Gastropexy before percutaneous gastrostomy tube insertion fixes the anterior wall of the stomach to the anterior abdominal wall and is presumed to minimize the risk of peritoneal spillage and intraperitoneal catheter displacement.[3],[4] However, the use of gastropexy remains controversial in literature due to the theoretical increased risk of hemorrhage from multiple punctures, in addition to the possibility of mucosal and skin ischemia leading to increased risk of pericatheter leak. A previous randomized clinical trial showed that gastrostomy tube insertion without gastropexy has a greater incidence of major complications compared to procedures performed with gastropexy.[5] Another study[6] showed no significant differences between the nongastropexy and gastropexy groups.

The purpose of this study is to compare the technical success and safety of percutaneous image-guided gastrostomy tube insertion with and without gastropexy in a tertiary hospital.

 Materials and Methods



This study is a retrospective case–control study which was conducted in King Abdulaziz Medical City in Riyadh, Saudi Arabia, after obtaining the institutional review board approval. Informed consent was waived due to the retrospective nature of the study. Data were collected from the radiology picture archiving and communication system and electronic medical records. The study included adult patients older than 14 years who underwent percutaneous gastrostomy tube insertion for the first time between January 1, 2015, and November 30, 2018. Patients younger than 14 years and those who presented for tube change were excluded from the study.

A total of 830 patients (512 males [61.8%] and 318 females [38.2%]) were included in the study. Gastropexy was performed for 428 (51.6%) patients (1 anchor, 41 patients [9.6%]; 2 anchors, 268 patients [62.7%]; 3 anchors, 118 patients [27.5%]; and 4 anchors, 1 patient [0.2%]). The remaining 402 patients (48.4%) had no gastropexy. Two different kits for gastropexy were used Cope anchor suture set (Cook, Bloomington, USA) and Halyard introducer kit with resorbable suture and locking bolster (Halyard, Milsons Point, Australia). The exact kit used for individual cases was not documented in the procedure reports. The decision of using the gastropexy or not was according to the operator preference. Our institutional protocol does not include routine oral contrast administration before the procedure to outline the colon. However, ultrasound is done for all patients immediately before the procedure to delineate the liver edge. Preprocedure antibiotics are given 1 h before the procedure.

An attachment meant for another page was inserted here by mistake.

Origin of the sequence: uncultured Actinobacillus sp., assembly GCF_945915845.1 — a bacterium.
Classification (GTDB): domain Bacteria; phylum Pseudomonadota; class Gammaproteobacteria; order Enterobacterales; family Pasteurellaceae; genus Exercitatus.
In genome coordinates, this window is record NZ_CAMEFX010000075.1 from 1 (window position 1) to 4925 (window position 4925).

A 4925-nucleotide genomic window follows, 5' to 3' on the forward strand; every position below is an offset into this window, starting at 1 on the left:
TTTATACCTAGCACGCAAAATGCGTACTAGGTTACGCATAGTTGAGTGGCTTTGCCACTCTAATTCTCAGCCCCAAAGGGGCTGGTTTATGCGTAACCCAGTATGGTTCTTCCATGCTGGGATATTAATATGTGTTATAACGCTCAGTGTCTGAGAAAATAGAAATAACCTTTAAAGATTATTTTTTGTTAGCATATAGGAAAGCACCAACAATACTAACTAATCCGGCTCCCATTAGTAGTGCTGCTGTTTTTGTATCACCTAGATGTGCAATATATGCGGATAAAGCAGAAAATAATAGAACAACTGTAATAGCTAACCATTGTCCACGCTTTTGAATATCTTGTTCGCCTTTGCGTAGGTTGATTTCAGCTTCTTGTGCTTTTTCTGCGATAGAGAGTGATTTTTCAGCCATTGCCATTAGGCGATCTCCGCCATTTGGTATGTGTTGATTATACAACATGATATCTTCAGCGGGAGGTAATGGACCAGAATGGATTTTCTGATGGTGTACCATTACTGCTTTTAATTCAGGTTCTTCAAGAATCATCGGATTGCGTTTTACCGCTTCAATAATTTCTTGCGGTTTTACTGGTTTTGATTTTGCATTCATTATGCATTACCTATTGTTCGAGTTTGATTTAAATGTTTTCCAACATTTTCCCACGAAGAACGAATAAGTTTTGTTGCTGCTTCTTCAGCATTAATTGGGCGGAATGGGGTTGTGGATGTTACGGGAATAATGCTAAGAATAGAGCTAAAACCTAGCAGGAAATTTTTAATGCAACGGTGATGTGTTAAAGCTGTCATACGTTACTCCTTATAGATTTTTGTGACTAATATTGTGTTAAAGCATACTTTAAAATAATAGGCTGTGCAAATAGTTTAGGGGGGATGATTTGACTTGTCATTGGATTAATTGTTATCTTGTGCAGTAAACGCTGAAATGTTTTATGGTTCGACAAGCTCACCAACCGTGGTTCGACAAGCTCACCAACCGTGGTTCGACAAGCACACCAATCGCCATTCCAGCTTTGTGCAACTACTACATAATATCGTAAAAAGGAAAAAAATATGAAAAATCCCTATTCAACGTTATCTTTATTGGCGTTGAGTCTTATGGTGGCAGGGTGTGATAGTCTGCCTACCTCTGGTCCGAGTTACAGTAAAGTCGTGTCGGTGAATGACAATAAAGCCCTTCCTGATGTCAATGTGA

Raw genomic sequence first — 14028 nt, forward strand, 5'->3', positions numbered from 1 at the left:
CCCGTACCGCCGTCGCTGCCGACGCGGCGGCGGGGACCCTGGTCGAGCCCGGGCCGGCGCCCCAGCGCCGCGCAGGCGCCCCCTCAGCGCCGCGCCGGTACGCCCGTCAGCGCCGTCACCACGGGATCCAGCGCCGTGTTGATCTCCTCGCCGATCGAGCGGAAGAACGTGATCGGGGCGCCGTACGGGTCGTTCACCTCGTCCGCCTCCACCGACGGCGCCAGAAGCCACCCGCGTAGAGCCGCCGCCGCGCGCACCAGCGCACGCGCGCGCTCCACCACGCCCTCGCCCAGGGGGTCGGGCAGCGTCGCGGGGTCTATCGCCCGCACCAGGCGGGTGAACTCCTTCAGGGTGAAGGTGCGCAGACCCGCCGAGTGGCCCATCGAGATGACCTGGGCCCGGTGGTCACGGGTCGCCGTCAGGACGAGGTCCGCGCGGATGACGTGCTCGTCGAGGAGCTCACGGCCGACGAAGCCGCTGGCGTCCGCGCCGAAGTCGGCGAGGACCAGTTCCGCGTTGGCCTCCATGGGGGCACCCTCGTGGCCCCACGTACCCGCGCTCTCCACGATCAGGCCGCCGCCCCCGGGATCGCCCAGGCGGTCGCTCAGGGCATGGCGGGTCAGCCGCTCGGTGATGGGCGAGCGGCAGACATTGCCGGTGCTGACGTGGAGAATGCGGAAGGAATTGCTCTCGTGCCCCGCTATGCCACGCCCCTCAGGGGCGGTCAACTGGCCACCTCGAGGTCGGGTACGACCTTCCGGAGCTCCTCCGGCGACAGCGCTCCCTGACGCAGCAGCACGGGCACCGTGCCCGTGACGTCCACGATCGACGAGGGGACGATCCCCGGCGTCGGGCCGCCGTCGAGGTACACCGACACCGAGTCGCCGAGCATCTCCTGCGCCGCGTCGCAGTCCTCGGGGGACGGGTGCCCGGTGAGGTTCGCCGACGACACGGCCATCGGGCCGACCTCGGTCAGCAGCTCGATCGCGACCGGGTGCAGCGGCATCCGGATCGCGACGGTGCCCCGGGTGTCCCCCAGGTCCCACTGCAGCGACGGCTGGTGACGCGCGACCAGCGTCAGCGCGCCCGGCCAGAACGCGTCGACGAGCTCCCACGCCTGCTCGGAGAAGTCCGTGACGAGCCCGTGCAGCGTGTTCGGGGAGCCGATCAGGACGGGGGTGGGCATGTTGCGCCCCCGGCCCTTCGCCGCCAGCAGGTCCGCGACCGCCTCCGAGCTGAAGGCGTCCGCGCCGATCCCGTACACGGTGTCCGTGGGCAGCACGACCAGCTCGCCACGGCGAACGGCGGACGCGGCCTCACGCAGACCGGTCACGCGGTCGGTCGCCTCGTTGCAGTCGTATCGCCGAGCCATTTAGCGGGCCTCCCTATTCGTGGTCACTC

The most common tube was 14-Fr Pigtail catheter (different manufacturers), followed by 18-Fr Tri-Funnel and then 14-Fr Tri-Funnel (C.R. Bard, Inc., AZ, USA). The used tubes were as follow: 14-Fr Pigtail, 703 patients (84.7%); 18-Fr Tri-Funnel, 51 patients (6.14%); 14-Fr Tri-Funnel, 47 patients (5.66%); 12-Fr Pigtail, 19 patients (2.3%); 16-Fr Pigtail, 8 patients (0.96%); and 16-Fr Tri-Funnel, 2 patients (0.24%). When pooling the catheter types, balloon-type catheters were used in 100 patients and were more likely to be inserted using gastropexy (85 patients; P < 0.0001). [Table 1] shows the number of each type of tubes done with or without gastropexy [Table 1].{Table 1}

Major and minor complications were assessed using the Society of Interventional Radiology definitions.[7] Major complications were defined as the patient who required further hospitalization than expected and who had permanent adverse outcome, whereas minor complications were defined as the patient without consequences or additional therapy. Technical success was defined as successful insertion of gastrostomy tube. The patients' electronic medical records were reviewed up to 1 month after the procedure. Pneumoperitoneum was considered a minor complication when it is more than what is expected postprocedure or when it is symptomatic.

Statistical analysis

Data were analyzed using SAS software (Statistical Analysis System, North Carolina, US). Simple descriptive analysis in the form of numbers and percentages was reported. Chi-square was used as a test of significance to compare categorical variables between the gastropexy and nongastropexy groups. Fisher's exact test was used when the expected cell count is <5. Statistical significance is defined when P < 0.05.